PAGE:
whose mothers reported higher levels of perceived stress
had lower absolute beta and gamma spectral power
12-month-old infants whose mothers had higher physio-
logic stress were found to have reduced relative alpha and
high gamma power.
Importantly, such altered patterns of
EEG activity can persist throughout childhood
been associated with developmental delays and problems
with learning and attention.
Overall, these findings
suggest the susceptibility of the developing nervous system
to maternal stress and highlight the potential of EEG as a
tool to examine the consequences of maternal-infant psy-
Evidence also suggests that the negative de-
velopmental effects of psychosocial risk exposure can be
mitigated by responsive and contingent caregiving.
However, little work to date has explored whether
protective factors, particularly those related to the nature
of parent-child interactions, might act to buffer stress-
related alternations in infant neurodevelopment, specif-
ically. One factor that may directly shape parents’inter-
actions with their children is their beliefs about whether
intelligence is fixed or malleable, referred to as fixed or
growth mindset, respectively.
growth mindsets report that they are more likely to en-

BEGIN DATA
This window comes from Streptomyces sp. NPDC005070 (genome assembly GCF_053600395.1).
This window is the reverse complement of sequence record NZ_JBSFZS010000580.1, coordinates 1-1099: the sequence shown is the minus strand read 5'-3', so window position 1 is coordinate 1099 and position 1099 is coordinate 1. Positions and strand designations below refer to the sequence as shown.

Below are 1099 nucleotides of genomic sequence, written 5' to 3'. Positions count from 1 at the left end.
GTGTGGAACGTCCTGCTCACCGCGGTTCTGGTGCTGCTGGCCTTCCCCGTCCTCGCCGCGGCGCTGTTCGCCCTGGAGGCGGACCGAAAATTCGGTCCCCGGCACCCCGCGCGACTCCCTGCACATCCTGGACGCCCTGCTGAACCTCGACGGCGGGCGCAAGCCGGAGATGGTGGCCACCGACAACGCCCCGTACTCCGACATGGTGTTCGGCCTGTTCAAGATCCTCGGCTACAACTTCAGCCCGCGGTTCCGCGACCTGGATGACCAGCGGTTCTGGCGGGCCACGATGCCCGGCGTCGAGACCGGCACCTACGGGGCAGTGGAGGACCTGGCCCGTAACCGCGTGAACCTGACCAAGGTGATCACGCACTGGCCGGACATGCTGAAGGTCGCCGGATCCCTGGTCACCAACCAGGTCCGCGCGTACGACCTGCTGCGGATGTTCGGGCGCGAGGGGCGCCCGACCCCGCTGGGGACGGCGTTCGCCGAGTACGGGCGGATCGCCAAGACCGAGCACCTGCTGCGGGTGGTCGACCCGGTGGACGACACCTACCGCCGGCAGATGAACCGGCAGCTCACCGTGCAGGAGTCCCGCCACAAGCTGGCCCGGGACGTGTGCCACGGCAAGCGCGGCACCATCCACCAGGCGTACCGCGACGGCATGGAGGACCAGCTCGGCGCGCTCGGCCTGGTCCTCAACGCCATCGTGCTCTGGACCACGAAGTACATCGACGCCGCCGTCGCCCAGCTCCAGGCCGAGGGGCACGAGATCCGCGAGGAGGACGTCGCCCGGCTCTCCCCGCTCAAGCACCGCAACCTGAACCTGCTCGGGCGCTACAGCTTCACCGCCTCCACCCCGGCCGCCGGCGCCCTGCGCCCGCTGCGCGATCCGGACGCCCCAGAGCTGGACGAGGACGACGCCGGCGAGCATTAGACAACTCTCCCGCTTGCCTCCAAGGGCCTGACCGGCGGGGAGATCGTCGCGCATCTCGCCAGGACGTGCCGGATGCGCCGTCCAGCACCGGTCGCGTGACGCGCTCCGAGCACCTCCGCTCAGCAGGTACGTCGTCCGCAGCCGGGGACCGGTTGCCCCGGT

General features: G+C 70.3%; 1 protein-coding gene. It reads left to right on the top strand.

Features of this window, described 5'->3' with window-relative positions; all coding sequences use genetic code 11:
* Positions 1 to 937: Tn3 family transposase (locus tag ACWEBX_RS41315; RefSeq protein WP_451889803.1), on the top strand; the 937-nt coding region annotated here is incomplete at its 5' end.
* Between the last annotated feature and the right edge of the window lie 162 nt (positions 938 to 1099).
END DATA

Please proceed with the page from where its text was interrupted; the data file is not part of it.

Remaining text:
gage in literacy and math activities with their preschool-
age children compared with parents with a
Recent studies using EEG have shed
light on underlying cognitive processes associated with
From the *Department of Pediatrics, Boston University School of Medicine,
Boston Medical Center, Boston, MA. This work was completed when Dr.
Elansary was a member of the Division of Developmental Medicine at Boston
Children’s Hospital; †Division of Developmental Medicine, Boston Children’s
Hospital and Harvard Medical School, Harvard University, Boston, MA; ‡Harvard
Graduate School of Education, Cambridge, MA.
Received February 2021; accepted July 2021.
Support for this research was provided by grant 1025 from the JPB Foundation-
funded Research Network on Toxic Stress and Health (C. A. Nelson) and Boston
Children’s Hospital Developmental Medicine Seed Funding (M. Elansary).
Disclosure: The authors declare no conflict of interest.
Supplemental digital content is available for this article. Direct URL citations
appear in the printed text and are provided in the HTML and PDF versions of this
article on the journal’s Web site (www.jdbp.org).
Address for reprints: Mei Elansary, MD, Division of General Pediatrics, Boston
University School of Medicine, 801 Albany St, Boston, MA 02118; e-mail: mei.
Copyright Ó2021 Wolters Kluwer Health, Inc. All rights reserved.
Vol. 43, No. 2, February/March 2022 Visit jdbp.org | e103
Copyright © 2021 Wolters Kluwer Health, Inc. Unauthorized reproduction of this article is prohibited.
growth mindset, including an enhanced ability to moni-